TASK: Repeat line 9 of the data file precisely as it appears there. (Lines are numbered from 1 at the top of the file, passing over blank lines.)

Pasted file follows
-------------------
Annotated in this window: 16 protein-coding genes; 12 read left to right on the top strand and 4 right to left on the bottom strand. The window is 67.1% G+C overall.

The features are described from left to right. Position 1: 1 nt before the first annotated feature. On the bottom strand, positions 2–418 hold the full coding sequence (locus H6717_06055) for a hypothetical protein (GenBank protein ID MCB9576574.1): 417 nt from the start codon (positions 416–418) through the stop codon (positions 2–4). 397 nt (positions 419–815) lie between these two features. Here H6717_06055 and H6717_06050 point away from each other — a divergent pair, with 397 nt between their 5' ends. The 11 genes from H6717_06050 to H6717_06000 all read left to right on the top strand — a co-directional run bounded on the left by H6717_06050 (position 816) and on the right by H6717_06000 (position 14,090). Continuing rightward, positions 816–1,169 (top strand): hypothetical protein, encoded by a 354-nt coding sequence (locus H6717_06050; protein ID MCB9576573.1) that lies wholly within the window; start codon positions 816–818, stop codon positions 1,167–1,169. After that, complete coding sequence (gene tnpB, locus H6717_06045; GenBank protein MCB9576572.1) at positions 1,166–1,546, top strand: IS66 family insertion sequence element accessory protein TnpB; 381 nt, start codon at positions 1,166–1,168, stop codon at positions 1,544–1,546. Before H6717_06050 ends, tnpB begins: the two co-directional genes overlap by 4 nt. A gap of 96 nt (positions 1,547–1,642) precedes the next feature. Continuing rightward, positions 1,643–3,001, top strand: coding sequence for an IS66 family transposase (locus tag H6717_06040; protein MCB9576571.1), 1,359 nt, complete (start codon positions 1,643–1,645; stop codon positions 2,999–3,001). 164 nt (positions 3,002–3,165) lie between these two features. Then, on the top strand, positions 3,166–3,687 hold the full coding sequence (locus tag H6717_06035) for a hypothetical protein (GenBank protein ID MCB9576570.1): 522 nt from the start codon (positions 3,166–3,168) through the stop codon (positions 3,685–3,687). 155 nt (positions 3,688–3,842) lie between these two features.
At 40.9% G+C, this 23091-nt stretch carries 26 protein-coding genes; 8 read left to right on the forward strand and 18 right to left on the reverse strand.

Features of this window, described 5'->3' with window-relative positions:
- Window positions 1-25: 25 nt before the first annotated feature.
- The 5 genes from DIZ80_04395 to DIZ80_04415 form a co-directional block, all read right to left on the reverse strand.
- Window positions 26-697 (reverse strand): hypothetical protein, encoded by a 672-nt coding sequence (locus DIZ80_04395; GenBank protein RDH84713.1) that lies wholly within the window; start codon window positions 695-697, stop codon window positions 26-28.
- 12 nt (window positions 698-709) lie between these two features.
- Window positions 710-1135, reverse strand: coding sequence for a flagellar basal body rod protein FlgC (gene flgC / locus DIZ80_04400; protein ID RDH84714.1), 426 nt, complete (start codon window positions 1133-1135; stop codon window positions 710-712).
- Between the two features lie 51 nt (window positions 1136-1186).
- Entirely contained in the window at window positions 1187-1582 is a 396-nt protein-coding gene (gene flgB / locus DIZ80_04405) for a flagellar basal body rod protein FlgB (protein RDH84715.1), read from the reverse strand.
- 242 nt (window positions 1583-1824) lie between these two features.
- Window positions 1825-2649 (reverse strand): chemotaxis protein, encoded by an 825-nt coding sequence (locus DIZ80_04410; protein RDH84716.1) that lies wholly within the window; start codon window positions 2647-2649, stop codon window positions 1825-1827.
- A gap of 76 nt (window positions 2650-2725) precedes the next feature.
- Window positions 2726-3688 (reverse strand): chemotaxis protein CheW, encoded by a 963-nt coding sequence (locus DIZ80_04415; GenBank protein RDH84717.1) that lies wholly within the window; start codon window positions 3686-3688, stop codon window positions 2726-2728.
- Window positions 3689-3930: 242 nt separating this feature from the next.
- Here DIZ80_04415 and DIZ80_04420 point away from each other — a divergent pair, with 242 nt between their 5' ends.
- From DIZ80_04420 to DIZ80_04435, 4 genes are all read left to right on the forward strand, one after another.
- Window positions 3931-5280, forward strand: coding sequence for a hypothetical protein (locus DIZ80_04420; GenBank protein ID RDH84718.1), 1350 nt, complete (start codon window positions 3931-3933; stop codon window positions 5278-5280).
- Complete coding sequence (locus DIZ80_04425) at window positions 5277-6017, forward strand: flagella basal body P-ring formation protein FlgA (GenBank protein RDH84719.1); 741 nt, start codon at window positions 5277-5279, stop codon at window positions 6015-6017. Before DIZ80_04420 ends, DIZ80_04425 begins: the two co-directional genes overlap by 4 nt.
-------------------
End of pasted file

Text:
- Window positions 710-1135, reverse strand: coding sequence for a flagellar basal body rod protein FlgC (gene flgC / locus DIZ80_04400; protein ID RDH84714.1), 426 nt, complete (start codon window positions 1133-1135; stop codon window positions 710-712).